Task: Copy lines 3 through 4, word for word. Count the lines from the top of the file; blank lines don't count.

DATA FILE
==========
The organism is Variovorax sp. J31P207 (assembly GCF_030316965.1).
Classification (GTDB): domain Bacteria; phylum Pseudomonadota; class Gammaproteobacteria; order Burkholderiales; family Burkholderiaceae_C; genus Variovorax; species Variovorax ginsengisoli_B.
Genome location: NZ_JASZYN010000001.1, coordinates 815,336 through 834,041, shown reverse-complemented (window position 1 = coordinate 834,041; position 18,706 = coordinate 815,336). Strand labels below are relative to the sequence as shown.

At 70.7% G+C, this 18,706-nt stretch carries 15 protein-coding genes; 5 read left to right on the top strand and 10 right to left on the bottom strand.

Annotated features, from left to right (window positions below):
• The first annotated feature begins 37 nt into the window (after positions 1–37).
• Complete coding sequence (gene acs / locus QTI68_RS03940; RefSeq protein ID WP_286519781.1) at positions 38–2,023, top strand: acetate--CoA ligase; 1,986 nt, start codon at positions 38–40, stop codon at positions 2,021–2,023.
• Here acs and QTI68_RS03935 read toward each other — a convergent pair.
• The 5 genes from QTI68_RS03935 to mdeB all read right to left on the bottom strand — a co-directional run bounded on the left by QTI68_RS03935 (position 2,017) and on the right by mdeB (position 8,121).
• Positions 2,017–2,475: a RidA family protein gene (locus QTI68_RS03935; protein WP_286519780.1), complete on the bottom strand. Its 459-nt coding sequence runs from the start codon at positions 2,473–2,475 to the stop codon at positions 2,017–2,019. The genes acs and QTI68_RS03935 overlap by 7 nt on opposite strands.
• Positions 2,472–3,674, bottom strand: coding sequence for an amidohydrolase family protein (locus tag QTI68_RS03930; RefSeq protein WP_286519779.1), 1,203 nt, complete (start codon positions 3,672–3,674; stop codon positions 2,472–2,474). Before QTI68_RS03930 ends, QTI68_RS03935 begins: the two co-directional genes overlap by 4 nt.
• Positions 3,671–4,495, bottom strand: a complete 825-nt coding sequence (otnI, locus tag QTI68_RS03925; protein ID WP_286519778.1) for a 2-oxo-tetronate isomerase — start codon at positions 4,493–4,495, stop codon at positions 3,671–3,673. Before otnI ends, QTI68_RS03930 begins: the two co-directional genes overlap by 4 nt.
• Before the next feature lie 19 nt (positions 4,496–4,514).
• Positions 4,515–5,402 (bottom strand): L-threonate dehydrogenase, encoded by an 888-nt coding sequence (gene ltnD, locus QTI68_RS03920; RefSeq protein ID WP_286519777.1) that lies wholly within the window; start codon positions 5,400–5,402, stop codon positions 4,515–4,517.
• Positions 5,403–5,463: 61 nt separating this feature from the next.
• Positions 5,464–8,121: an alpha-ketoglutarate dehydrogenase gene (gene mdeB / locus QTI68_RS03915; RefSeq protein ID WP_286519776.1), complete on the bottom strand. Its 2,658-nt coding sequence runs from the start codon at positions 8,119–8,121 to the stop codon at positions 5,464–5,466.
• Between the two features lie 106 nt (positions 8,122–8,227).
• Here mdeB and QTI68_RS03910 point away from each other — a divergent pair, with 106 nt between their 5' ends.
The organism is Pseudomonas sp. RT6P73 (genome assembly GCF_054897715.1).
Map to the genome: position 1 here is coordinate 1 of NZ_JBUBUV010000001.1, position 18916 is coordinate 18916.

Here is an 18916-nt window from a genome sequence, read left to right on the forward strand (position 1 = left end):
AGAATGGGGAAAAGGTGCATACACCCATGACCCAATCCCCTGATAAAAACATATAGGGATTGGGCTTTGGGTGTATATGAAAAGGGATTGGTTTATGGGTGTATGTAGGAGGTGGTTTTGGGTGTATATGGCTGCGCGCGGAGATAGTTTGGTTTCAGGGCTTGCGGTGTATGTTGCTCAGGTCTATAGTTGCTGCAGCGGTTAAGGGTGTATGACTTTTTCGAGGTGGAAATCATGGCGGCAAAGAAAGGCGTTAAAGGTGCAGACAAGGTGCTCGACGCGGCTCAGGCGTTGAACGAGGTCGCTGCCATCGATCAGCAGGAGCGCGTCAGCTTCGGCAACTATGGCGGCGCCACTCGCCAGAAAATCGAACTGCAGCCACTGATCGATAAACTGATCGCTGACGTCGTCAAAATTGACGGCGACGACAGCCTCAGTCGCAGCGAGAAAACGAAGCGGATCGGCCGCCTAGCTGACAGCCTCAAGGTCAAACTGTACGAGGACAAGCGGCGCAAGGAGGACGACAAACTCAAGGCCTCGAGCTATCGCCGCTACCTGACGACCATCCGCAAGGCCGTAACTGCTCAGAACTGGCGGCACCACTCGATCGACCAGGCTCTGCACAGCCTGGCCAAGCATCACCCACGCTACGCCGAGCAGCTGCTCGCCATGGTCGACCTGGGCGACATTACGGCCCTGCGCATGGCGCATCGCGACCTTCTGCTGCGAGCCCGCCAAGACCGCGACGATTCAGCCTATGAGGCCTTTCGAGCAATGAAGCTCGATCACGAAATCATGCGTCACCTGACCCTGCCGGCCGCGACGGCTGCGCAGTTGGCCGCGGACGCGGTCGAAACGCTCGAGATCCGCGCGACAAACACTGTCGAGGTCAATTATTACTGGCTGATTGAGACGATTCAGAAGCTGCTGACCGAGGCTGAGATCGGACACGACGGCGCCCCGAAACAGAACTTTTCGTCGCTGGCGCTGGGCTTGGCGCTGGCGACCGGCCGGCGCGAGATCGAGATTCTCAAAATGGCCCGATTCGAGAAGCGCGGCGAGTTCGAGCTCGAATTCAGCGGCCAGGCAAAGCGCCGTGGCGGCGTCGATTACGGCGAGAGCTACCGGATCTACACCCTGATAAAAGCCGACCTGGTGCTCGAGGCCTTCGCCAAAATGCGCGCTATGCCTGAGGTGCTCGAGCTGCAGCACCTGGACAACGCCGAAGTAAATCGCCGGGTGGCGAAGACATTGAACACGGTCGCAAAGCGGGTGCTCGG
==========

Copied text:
Genome location: NZ_JASZYN010000001.1, coordinates 815,336 through 834,041, shown reverse-complemented (window position 1 = coordinate 834,041; position 18,706 = coordinate 815,336). Strand labels below are relative to the sequence as shown.

At 70.7% G+C, this 18,706-nt stretch carries 15 protein-coding genes; 5 read left to right on the top strand and 10 right to left on the bottom strand.